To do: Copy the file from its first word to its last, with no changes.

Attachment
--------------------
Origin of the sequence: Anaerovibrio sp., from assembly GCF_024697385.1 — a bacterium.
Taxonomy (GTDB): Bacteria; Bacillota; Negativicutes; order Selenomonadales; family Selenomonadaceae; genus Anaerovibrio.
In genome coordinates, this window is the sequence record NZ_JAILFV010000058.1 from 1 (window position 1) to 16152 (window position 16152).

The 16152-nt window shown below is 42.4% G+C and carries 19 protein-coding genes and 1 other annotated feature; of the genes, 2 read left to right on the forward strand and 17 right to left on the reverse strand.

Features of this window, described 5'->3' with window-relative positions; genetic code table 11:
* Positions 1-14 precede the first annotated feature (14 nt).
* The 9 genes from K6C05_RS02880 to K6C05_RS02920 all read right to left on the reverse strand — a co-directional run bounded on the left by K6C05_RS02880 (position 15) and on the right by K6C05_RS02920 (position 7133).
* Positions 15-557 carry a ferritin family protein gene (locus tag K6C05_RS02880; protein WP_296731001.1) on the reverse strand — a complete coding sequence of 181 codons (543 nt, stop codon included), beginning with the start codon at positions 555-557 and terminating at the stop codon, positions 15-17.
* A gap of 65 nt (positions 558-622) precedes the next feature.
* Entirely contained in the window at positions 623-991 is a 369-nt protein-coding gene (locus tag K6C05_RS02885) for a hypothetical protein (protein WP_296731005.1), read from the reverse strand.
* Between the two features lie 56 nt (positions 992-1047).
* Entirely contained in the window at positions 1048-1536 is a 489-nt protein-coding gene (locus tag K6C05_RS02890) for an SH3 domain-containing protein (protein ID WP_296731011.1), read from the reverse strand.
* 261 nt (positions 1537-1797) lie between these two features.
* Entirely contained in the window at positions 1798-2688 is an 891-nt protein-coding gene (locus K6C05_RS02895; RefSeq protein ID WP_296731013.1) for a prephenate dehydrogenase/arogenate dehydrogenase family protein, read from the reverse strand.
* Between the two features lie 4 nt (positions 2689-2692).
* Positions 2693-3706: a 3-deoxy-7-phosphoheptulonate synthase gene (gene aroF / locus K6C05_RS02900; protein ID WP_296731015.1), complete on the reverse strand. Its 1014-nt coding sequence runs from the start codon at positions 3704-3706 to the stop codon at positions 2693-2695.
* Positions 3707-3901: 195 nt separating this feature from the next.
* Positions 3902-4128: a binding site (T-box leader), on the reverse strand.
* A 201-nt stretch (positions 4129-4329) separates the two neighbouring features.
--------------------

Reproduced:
Origin of the sequence: Anaerovibrio sp., from assembly GCF_024697385.1 — a bacterium.
Taxonomy (GTDB): Bacteria; Bacillota; Negativicutes; order Selenomonadales; family Selenomonadaceae; genus Anaerovibrio.
In genome coordinates, this window is the sequence record NZ_JAILFV010000058.1 from 1 (window position 1) to 16152 (window position 16152).

The 16152-nt window shown below is 42.4% G+C and carries 19 protein-coding genes and 1 other annotated feature; of the genes, 2 read left to right on the forward strand and 17 right to left on the reverse strand.

Features of this window, described 5'->3' with window-relative positions; genetic code table 11:
* Positions 1-14 precede the first annotated feature (14 nt).
* The 9 genes from K6C05_RS02880 to K6C05_RS02920 all read right to left on the reverse strand — a co-directional run bounded on the left by K6C05_RS02880 (position 15) and on the right by K6C05_RS02920 (position 7133).
* Positions 15-557 carry a ferritin family protein gene (locus tag K6C05_RS02880; protein WP_296731001.1) on the reverse strand — a complete coding sequence of 181 codons (543 nt, stop codon included), beginning with the start codon at positions 555-557 and terminating at the stop codon, positions 15-17.
* A gap of 65 nt (positions 558-622) precedes the next feature.
* Entirely contained in the window at positions 623-991 is a 369-nt protein-coding gene (locus tag K6C05_RS02885) for a hypothetical protein (protein WP_296731005.1), read from the reverse strand.
* Between the two features lie 56 nt (positions 992-1047).
* Entirely contained in the window at positions 1048-1536 is a 489-nt protein-coding gene (locus tag K6C05_RS02890) for an SH3 domain-containing protein (protein ID WP_296731011.1), read from the reverse strand.
* 261 nt (positions 1537-1797) lie between these two features.
* Entirely contained in the window at positions 1798-2688 is an 891-nt protein-coding gene (locus K6C05_RS02895; RefSeq protein ID WP_296731013.1) for a prephenate dehydrogenase/arogenate dehydrogenase family protein, read from the reverse strand.
* Between the two features lie 4 nt (positions 2689-2692).
* Positions 2693-3706: a 3-deoxy-7-phosphoheptulonate synthase gene (gene aroF / locus K6C05_RS02900; protein ID WP_296731015.1), complete on the reverse strand. Its 1014-nt coding sequence runs from the start codon at positions 3704-3706 to the stop codon at positions 2693-2695.
* Positions 3707-3901: 195 nt separating this feature from the next.
* Positions 3902-4128: a binding site (T-box leader), on the reverse strand.
* A 201-nt stretch (positions 4129-4329) separates the two neighbouring features.